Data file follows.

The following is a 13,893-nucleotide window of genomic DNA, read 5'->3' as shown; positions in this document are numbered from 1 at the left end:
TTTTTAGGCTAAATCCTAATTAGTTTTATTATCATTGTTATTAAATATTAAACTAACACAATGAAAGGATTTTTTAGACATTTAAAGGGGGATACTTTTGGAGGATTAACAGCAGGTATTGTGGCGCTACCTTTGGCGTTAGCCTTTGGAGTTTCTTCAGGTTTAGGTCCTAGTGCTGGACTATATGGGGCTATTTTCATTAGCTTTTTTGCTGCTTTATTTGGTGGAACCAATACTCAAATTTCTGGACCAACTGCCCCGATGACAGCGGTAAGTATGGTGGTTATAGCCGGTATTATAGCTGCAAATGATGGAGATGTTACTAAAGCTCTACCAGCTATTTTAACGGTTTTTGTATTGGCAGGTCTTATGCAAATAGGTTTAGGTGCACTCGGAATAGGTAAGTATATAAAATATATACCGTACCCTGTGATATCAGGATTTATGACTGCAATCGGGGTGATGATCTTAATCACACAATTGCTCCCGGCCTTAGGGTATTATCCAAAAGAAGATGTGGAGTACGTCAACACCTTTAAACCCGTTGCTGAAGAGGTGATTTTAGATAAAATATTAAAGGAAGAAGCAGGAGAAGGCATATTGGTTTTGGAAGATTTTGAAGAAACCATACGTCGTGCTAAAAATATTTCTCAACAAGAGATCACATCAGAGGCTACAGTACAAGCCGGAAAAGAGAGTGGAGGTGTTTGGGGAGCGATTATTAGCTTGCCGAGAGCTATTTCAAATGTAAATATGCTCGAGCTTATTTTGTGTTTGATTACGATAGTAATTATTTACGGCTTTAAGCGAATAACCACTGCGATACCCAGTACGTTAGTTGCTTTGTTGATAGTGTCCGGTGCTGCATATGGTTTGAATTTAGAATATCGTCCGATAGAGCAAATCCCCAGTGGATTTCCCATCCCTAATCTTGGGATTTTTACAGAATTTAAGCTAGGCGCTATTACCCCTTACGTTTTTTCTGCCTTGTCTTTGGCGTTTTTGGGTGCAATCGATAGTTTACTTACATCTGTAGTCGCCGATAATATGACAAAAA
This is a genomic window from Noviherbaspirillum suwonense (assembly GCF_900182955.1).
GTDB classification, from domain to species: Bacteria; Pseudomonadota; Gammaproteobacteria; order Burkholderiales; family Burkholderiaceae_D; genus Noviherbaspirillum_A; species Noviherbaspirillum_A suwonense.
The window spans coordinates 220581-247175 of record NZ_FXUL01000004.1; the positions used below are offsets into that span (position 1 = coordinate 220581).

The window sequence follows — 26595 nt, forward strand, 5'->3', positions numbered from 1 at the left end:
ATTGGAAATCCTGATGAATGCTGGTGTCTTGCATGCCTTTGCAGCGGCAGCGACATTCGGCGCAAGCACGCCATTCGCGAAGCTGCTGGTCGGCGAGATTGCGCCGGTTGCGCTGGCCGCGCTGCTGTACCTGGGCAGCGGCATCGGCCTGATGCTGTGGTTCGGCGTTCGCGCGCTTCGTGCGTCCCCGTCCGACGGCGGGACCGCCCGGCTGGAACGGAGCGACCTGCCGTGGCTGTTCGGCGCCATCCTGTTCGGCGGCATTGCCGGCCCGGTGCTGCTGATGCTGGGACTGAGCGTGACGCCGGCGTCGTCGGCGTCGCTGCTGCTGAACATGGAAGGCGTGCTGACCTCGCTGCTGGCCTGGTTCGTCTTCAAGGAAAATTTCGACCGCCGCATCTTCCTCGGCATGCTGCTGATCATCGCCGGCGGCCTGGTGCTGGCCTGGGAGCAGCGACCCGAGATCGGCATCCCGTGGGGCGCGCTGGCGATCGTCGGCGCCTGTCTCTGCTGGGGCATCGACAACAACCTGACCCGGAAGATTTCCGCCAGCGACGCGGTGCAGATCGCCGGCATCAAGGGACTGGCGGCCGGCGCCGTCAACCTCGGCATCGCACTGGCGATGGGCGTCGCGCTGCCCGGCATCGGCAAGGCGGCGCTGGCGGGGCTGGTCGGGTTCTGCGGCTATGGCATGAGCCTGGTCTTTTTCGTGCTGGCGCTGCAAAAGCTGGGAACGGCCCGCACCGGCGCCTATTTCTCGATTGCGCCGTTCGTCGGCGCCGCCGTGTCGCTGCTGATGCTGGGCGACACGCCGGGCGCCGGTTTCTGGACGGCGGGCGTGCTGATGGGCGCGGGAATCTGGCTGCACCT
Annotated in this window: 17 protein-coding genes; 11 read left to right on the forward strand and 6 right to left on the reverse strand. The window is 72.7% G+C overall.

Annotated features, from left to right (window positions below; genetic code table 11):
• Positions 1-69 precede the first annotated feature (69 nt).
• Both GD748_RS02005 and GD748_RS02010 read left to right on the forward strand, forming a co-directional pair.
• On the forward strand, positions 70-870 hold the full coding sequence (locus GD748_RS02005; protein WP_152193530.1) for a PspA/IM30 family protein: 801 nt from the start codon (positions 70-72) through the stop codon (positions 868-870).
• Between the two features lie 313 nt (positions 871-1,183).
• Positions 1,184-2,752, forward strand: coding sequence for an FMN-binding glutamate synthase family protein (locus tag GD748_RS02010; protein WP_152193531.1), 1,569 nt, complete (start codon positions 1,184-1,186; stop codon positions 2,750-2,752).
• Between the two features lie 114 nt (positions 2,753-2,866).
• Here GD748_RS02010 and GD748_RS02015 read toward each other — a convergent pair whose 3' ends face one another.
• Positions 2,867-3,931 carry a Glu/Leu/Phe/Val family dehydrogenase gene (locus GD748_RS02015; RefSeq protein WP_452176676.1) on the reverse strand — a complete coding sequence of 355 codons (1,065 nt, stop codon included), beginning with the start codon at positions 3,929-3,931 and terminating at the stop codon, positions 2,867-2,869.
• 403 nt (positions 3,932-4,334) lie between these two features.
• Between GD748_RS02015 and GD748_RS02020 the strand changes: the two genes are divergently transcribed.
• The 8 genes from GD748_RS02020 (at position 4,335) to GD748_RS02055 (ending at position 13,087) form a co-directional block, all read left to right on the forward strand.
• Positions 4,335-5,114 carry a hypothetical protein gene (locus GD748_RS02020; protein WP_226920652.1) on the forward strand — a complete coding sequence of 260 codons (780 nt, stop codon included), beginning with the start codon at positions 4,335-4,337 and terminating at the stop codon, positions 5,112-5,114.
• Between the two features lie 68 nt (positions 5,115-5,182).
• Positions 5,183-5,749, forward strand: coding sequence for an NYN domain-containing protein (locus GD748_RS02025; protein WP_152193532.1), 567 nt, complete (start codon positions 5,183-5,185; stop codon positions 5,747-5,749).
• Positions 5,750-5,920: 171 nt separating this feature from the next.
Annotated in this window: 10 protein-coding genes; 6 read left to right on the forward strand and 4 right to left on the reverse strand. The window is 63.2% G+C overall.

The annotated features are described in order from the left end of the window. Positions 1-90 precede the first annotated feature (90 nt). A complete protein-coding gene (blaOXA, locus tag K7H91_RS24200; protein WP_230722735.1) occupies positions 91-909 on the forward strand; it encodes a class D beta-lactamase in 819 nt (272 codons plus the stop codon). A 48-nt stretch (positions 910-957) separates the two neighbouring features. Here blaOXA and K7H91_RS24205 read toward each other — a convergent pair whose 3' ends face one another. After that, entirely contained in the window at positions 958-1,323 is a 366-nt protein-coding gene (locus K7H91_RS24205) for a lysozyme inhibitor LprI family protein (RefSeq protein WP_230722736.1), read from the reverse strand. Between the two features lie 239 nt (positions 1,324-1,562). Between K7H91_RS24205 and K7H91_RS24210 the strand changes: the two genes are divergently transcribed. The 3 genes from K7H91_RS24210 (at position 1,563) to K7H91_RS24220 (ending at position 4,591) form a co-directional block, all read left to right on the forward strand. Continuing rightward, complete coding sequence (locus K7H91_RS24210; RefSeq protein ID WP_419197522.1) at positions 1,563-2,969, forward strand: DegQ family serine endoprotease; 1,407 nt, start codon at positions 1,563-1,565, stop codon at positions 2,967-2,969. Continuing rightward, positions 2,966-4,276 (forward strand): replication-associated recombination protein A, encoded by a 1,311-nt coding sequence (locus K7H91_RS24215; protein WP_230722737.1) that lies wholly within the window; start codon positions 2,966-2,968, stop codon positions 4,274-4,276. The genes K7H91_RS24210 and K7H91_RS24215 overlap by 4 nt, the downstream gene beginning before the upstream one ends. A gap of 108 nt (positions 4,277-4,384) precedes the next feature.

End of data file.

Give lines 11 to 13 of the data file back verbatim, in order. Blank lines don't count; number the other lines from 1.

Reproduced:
• Both GD748_RS02005 and GD748_RS02010 read left to right on the forward strand, forming a co-directional pair.
• On the forward strand, positions 70-870 hold the full coding sequence (locus GD748_RS02005; protein WP_152193530.1) for a PspA/IM30 family protein: 801 nt from the start codon (positions 70-72) through the stop codon (positions 868-870).
• Between the two features lie 313 nt (positions 871-1,183).